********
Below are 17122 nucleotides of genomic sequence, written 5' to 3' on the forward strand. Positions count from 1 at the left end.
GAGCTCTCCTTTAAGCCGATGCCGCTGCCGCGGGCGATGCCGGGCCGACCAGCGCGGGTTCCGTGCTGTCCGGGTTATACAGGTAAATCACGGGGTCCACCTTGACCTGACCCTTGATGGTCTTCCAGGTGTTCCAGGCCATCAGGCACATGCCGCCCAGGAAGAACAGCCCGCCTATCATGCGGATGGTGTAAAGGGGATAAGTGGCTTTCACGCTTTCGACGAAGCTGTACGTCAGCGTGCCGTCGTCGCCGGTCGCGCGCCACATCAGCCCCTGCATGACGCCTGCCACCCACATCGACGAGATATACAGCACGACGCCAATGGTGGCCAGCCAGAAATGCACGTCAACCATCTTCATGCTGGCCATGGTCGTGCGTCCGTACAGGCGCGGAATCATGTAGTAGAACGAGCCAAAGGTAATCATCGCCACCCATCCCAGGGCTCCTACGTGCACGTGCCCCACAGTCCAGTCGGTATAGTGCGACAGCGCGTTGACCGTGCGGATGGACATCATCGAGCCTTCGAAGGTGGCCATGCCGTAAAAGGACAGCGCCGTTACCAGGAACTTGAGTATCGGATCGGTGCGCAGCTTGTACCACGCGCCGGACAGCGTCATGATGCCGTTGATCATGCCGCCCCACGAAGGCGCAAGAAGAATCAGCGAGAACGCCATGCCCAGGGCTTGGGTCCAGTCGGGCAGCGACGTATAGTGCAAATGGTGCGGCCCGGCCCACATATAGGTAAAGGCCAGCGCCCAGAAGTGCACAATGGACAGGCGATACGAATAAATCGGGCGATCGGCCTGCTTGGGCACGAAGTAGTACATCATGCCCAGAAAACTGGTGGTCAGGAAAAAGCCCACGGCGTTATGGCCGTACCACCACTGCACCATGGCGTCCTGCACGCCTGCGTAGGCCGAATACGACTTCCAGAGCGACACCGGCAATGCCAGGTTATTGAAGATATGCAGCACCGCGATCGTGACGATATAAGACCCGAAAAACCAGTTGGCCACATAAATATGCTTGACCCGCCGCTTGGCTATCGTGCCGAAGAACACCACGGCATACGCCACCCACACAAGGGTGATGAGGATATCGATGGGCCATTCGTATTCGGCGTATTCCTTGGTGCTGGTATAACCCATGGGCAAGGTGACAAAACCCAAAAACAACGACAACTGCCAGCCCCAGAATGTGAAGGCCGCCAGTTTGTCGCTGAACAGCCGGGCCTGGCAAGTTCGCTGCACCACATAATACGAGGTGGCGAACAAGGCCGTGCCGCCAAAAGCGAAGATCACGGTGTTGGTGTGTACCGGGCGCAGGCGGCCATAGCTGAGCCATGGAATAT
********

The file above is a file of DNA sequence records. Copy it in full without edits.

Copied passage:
Below are 17122 nucleotides of genomic sequence, written 5' to 3' on the forward strand. Positions count from 1 at the left end.
GAGCTCTCCTTTAAGCCGATGCCGCTGCCGCGGGCGATGCCGGGCCGACCAGCGCGGGTTCCGTGCTGTCCGGGTTATACAGGTAAATCACGGGGTCCACCTTGACCTGACCCTTGATGGTCTTCCAGGTGTTCCAGGCCATCAGGCACATGCCGCCCAGGAAGAACAGCCCGCCTATCATGCGGATGGTGTAAAGGGGATAAGTGGCTTTCACGCTTTCGACGAAGCTGTACGTCAGCGTGCCGTCGTCGCCGGTCGCGCGCCACATCAGCCCCTGCATGACGCCTGCCACCCACATCGACGAGATATACAGCACGACGCCAATGGTGGCCAGCCAGAAATGCACGTCAACCATCTTCATGCTGGCCATGGTCGTGCGTCCGTACAGGCGCGGAATCATGTAGTAGAACGAGCCAAAGGTAATCATCGCCACCCATCCCAGGGCTCCTACGTGCACGTGCCCCACAGTCCAGTCGGTATAGTGCGACAGCGCGTTGACCGTGCGGATGGACATCATCGAGCCTTCGAAGGTGGCCATGCCGTAAAAGGACAGCGCCGTTACCAGGAACTTGAGTATCGGATCGGTGCGCAGCTTGTACCACGCGCCGGACAGCGTCATGATGCCGTTGATCATGCCGCCCCACGAAGGCGCAAGAAGAATCAGCGAGAACGCCATGCCCAGGGCTTGGGTCCAGTCGGGCAGCGACGTATAGTGCAAATGGTGCGGCCCGGCCCACATATAGGTAAAGGCCAGCGCCCAGAAGTGCACAATGGACAGGCGATACGAATAAATCGGGCGATCGGCCTGCTTGGGCACGAAGTAGTACATCATGCCCAGAAAACTGGTGGTCAGGAAAAAGCCCACGGCGTTATGGCCGTACCACCACTGCACCATGGCGTCCTGCACGCCTGCGTAGGCCGAATACGACTTCCAGAGCGACACCGGCAATGCCAGGTTATTGAAGATATGCAGCACCGCGATCGTGACGATATAAGACCCGAAAAACCAGTTGGCCACATAAATATGCTTGACCCGCCGCTTGGCTATCGTGCCGAAGAACACCACGGCATACGCCACCCACACAAGGGTGATGAGGATATCGATGGGCCATTCGTATTCGGCGTATTCCTTGGTGCTGGTATAACCCATGGGCAAGGTGACAAAACCCAAAAACAACGACAACTGCCAGCCCCAGAATGTGAAGGCCGCCAGTTTGTCGCTGAACAGCCGGGCCTGGCAAGTTCGCTGCACCACATAATACGAGGTGGCGAACAAGGCCGTGCCGCCAAAAGCGAAGATCACGGTGTTGGTGTGTACCGGGCGCAGGCGGCCATAGCTGAGCCATGGAATAT